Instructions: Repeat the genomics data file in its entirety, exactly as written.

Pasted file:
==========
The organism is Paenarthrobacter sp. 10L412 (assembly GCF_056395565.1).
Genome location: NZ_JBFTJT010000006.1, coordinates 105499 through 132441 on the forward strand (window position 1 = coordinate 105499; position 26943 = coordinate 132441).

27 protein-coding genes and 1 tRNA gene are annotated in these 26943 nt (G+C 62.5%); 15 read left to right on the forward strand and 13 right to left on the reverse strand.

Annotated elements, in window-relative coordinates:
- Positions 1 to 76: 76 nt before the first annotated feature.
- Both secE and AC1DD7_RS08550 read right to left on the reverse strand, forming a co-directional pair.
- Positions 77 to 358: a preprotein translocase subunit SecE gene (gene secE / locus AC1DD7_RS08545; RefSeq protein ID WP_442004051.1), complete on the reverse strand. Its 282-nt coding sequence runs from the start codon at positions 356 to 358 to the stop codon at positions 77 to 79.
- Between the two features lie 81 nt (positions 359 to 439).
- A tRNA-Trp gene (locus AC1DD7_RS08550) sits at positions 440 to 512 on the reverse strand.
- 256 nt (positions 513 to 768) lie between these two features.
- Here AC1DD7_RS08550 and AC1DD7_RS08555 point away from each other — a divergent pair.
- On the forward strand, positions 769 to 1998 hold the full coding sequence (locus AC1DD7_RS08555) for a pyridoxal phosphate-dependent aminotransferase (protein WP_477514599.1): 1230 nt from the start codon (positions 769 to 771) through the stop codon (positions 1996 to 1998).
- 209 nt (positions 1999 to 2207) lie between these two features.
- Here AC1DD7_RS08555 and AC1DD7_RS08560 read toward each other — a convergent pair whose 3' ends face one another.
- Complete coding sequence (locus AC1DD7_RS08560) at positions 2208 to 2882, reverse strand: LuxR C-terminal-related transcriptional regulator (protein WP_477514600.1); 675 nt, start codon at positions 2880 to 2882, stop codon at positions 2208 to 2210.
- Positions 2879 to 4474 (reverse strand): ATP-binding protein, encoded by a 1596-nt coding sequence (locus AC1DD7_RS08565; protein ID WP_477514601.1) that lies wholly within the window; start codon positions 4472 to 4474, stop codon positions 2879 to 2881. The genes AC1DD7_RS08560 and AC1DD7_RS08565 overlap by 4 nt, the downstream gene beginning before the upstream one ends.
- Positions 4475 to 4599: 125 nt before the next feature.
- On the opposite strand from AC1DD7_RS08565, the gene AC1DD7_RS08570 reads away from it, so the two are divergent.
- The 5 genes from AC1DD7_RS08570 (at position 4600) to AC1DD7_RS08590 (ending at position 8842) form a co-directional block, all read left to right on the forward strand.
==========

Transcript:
The organism is Paenarthrobacter sp. 10L412 (assembly GCF_056395565.1).
Genome location: NZ_JBFTJT010000006.1, coordinates 105499 through 132441 on the forward strand (window position 1 = coordinate 105499; position 26943 = coordinate 132441).

27 protein-coding genes and 1 tRNA gene are annotated in these 26943 nt (G+C 62.5%); 15 read left to right on the forward strand and 13 right to left on the reverse strand.

Annotated elements, in window-relative coordinates:
- Positions 1 to 76: 76 nt before the first annotated feature.
- Both secE and AC1DD7_RS08550 read right to left on the reverse strand, forming a co-directional pair.
- Positions 77 to 358: a preprotein translocase subunit SecE gene (gene secE / locus AC1DD7_RS08545; RefSeq protein ID WP_442004051.1), complete on the reverse strand. Its 282-nt coding sequence runs from the start codon at positions 356 to 358 to the stop codon at positions 77 to 79.
- Between the two features lie 81 nt (positions 359 to 439).
- A tRNA-Trp gene (locus AC1DD7_RS08550) sits at positions 440 to 512 on the reverse strand.
- 256 nt (positions 513 to 768) lie between these two features.
- Here AC1DD7_RS08550 and AC1DD7_RS08555 point away from each other — a divergent pair.
- On the forward strand, positions 769 to 1998 hold the full coding sequence (locus AC1DD7_RS08555) for a pyridoxal phosphate-dependent aminotransferase (protein WP_477514599.1): 1230 nt from the start codon (positions 769 to 771) through the stop codon (positions 1996 to 1998).
- 209 nt (positions 1999 to 2207) lie between these two features.
- Here AC1DD7_RS08555 and AC1DD7_RS08560 read toward each other — a convergent pair whose 3' ends face one another.
- Complete coding sequence (locus AC1DD7_RS08560) at positions 2208 to 2882, reverse strand: LuxR C-terminal-related transcriptional regulator (protein WP_477514600.1); 675 nt, start codon at positions 2880 to 2882, stop codon at positions 2208 to 2210.
- Positions 2879 to 4474 (reverse strand): ATP-binding protein, encoded by a 1596-nt coding sequence (locus AC1DD7_RS08565; protein ID WP_477514601.1) that lies wholly within the window; start codon positions 4472 to 4474, stop codon positions 2879 to 2881. The genes AC1DD7_RS08560 and AC1DD7_RS08565 overlap by 4 nt, the downstream gene beginning before the upstream one ends.
- Positions 4475 to 4599: 125 nt before the next feature.
- On the opposite strand from AC1DD7_RS08565, the gene AC1DD7_RS08570 reads away from it, so the two are divergent.
- The 5 genes from AC1DD7_RS08570 (at position 4600) to AC1DD7_RS08590 (ending at position 8842) form a co-directional block, all read left to right on the forward strand.